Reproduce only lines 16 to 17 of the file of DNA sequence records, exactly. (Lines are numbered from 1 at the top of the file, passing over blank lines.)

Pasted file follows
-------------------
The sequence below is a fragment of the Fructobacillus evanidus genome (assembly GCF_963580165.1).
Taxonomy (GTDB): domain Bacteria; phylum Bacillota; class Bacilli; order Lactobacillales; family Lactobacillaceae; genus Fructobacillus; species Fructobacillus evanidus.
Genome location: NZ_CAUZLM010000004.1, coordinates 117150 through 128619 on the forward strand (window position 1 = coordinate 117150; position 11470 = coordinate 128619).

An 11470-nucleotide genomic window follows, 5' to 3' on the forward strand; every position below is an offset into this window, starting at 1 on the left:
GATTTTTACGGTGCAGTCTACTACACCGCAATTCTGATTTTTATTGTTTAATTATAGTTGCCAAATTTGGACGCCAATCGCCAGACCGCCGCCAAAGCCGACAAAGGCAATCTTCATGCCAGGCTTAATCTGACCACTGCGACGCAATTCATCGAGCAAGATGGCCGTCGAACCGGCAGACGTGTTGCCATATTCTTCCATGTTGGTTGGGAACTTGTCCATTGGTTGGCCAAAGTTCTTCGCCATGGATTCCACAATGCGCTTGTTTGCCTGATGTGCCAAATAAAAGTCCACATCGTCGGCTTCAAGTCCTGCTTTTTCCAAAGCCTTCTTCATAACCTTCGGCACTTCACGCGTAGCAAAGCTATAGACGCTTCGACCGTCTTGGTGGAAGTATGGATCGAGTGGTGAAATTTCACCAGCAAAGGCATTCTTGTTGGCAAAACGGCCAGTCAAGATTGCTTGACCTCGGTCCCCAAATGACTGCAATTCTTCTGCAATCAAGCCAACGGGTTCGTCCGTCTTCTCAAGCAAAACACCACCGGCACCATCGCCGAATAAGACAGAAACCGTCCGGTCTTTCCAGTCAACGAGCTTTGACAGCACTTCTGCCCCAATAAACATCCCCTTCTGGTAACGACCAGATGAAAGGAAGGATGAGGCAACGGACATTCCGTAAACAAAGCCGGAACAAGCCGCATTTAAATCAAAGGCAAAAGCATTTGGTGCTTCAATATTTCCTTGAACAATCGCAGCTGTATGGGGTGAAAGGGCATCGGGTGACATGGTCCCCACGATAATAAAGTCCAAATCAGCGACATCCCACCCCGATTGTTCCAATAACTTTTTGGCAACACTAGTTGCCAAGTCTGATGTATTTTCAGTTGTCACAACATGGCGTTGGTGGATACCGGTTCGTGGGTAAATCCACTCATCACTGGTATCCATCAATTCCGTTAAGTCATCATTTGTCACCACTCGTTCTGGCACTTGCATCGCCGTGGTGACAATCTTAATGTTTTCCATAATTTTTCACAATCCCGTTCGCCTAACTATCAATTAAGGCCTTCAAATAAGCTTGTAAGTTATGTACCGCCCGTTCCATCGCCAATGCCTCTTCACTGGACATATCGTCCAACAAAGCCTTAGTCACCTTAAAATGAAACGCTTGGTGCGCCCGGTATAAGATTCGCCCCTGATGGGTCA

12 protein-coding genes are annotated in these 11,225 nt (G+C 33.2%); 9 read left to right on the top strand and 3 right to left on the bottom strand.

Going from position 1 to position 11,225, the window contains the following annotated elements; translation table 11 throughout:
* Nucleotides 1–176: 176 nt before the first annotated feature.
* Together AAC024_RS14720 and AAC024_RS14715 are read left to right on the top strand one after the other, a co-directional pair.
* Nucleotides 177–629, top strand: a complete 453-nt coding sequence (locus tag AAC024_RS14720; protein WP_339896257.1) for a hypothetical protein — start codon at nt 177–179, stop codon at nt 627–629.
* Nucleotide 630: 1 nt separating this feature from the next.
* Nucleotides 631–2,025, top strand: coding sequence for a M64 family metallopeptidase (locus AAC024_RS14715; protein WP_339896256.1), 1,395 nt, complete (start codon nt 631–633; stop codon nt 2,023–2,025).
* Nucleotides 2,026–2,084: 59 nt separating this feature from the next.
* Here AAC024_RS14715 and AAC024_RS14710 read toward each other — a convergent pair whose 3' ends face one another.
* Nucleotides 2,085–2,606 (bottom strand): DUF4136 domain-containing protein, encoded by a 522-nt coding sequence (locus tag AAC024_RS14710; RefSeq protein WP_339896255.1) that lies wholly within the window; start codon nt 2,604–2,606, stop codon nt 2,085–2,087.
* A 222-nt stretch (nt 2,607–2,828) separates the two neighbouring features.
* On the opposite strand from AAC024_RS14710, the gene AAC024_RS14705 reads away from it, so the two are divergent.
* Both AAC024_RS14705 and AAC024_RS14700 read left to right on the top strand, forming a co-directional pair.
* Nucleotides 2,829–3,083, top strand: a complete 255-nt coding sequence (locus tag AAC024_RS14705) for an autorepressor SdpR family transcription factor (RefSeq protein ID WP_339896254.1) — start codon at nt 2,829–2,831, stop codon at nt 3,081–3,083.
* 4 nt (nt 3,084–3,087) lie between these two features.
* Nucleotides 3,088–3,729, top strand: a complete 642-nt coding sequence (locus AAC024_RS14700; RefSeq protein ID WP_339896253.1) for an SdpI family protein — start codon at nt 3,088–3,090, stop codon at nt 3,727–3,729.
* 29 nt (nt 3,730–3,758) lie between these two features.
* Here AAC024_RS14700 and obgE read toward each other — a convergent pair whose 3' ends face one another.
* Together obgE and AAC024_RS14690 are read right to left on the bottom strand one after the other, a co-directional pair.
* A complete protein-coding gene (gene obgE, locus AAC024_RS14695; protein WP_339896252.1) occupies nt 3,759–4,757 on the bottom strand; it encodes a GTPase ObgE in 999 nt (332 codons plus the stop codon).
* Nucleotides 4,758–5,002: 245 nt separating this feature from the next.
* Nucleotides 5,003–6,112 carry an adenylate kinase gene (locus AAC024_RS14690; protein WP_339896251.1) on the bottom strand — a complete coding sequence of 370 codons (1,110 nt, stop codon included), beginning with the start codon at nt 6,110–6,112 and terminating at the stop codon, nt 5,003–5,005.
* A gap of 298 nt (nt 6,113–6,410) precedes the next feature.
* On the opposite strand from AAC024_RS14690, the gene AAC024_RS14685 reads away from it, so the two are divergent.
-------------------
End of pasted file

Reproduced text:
* A 222-nt stretch (nt 2,607–2,828) separates the two neighbouring features.
* On the opposite strand from AAC024_RS14710, the gene AAC024_RS14705 reads away from it, so the two are divergent.